A close friend of mine recently asked me if I could meet with her sister and give her some professional advice.
So I met her sister, Sarah, for dinner on my next visit to Seattle.
Sarah worked as a program manager at a large tech firm in Seattle. She’d been in this role for a few months, but she felt things weren’t going well.
She said it wasn’t the role itself – she was technically strong and knew what needed to be done. She was struggling with her professional relationships – with her boss, colleagues, and direct reports. Sarah didn’t feel they treated her with respect. It was clear they liked her, she said, but they didn’t take her seriously.
Sarah said that every time she spoke in meetings, her colleagues ignored her comments, for the most part. Every time she asked her boss for resources, he gently dismissed her request. Every time she came up with a new idea, her boss didn’t warm up to it. She said she struggled to win people over to her point of view. She got along just fine with her colleagues, so that wasn’t the problem.
Sarah couldn’t see what she was doing wrong. “Could they just be biased because I’m a woman?”
Things had gotten so bad that of late she’d been avoiding interacting with her colleagues because she was feeling inadequate.
As Sarah spoke, a number of things caught my eye.
First, what she wore. Sarah wore a white top paired with a flowy, floral skirt that ended just below her knees. She wore long earrings that dangled as she spoke. And she had shoulder length hair that she tied up into a really short ponytail. She had no make-up on.
She’d come straight from work, so I gathered this was how she dressed for work. Sarah had good taste and looked attractive. But not powerful. And certainly not like an ambitious manager.
Second, I noticed her body language. She slouched, and folded her arms across her chest. She smiled a lot and nodded every time I spoke. She didn’t make a whole lot of eye contact. And she kept adjusting her skirt and fidgeting with her ring throughout dinner. Sarah’s body language was not projecting confidence.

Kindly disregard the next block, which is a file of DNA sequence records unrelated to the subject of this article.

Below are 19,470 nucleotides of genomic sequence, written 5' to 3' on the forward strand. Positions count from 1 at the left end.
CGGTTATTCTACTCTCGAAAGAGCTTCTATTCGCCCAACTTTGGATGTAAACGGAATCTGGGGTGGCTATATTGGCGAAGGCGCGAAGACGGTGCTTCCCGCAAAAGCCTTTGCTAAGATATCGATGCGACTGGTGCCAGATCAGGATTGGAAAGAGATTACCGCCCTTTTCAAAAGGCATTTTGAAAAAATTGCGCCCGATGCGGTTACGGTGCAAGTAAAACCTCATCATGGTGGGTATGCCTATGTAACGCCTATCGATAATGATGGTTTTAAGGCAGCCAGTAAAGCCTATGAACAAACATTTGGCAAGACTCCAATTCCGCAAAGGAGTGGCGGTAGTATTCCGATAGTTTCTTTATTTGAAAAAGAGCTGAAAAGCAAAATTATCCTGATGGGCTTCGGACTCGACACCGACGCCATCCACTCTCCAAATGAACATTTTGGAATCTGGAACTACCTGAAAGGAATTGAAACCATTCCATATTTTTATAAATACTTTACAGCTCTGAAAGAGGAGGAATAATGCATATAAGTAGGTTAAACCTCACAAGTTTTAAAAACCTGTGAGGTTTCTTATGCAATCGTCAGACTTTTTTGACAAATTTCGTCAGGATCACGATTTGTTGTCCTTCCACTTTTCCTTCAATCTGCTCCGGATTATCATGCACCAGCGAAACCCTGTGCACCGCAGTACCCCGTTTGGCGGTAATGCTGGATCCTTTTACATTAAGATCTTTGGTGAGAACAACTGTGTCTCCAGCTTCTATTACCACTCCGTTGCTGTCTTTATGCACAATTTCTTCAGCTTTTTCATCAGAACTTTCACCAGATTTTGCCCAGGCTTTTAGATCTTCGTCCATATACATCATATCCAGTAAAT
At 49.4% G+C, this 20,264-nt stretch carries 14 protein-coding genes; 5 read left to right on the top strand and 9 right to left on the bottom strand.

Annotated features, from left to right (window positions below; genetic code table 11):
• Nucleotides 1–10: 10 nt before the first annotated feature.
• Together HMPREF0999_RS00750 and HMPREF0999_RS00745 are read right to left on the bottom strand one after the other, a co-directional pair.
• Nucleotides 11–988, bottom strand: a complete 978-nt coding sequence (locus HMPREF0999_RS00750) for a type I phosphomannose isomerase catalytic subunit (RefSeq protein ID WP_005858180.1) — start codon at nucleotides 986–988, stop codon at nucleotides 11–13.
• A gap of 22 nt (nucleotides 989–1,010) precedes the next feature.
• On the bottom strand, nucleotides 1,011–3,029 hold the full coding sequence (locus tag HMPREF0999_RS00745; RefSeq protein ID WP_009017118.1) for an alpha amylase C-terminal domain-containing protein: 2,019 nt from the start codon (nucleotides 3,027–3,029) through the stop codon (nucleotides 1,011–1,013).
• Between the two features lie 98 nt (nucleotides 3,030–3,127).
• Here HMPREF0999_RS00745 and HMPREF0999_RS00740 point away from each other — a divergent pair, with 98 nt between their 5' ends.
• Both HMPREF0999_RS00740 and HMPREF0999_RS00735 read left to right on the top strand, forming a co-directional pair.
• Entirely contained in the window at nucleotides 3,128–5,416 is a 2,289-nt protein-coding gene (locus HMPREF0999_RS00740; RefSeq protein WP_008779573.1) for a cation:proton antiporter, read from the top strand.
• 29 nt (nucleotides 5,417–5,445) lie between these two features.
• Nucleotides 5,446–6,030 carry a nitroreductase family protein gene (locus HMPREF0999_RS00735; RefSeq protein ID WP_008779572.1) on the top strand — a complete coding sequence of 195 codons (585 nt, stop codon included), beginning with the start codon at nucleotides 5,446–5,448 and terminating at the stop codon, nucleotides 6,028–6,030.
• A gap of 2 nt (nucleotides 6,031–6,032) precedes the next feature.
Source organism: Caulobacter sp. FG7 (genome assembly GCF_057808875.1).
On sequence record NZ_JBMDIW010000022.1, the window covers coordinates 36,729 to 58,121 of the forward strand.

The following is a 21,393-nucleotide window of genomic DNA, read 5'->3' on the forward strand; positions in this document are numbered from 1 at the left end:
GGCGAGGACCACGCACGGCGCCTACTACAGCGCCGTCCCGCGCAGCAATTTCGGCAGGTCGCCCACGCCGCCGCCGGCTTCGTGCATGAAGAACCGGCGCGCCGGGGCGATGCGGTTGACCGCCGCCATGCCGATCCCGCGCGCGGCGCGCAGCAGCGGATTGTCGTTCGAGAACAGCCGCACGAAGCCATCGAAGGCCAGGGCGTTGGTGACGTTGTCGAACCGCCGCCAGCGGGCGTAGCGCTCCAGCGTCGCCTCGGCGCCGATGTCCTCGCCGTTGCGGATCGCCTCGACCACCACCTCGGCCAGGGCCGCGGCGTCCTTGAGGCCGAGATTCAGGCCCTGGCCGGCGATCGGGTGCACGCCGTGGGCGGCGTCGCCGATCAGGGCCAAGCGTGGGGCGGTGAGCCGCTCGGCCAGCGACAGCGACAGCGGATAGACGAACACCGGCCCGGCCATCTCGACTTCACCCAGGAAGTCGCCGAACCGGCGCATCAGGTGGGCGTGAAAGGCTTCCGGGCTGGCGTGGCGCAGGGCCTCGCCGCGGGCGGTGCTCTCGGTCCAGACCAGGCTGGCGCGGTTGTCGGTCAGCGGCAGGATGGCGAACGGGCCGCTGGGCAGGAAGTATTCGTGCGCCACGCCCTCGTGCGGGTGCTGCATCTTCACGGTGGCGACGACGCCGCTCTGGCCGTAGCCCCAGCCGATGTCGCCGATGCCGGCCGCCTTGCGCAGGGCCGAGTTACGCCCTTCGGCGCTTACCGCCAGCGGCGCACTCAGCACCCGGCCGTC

Third, I observed how she spoke. Her voice was soft, and her speech tentative. Her statements sounded like questions, which made her seem unsure. And every time she asked a question, her expression made her look like she was lost.
From what she was saying, I could tell Sarah was bright and passionate. But her appearance, her body language and her style of talking made her seem weak and confused. She was pleasing, but not powerful.
Sarah is not alone. We’ve been conditioned to think that women with powerful body language are aggressive. We don’t have enough female role models around us to learn from, especially not in leadership roles. And we don’t realize how strongly our appearance and behavior affect how we’re perceived.
Dressing powerfully and using strong body language plays a big role in how seriously we’re taken at work. They shape our relationships and impact our ability to persuade people. When they are weak, we unknowingly sabotage ourselves.
Why wouldn’t people just tell us we need to improve our appearance and body language?
- It’s awkward. People may find it inappropriate to talk to us about these topics. And our women colleagues and friends may be making the same mistakes themselves.
But here’s the bigger reason no one tells us about them.
- Most people simply don’t know that your appearance and body language are influencing their opinion of you.
It’s subconscious. They may walk away thinking that you’re not competent. And they may not even realize that their opinion of you is based on your body language, rather than on how competent you actually are.
This was certainly true in Sarah’s case. “Wow! And I thought I looked confident and impressive!” Sarah said.
The good news – these were things Sarah could quite easily fix! She had sound technical skills, she had the confidence that came from that knowledge and she was determined. All she had to do was to make people see her the same way.
Sarah was excited. “How do I know what to work on?”.
Sarah and I chatted about Rekindle. And Sarah left the meeting with a spring in her stride, determined to succeed.
Are you holding yourself back in ways you don’t realize? It’s time to show the world who you really are!
Wish you the very best!
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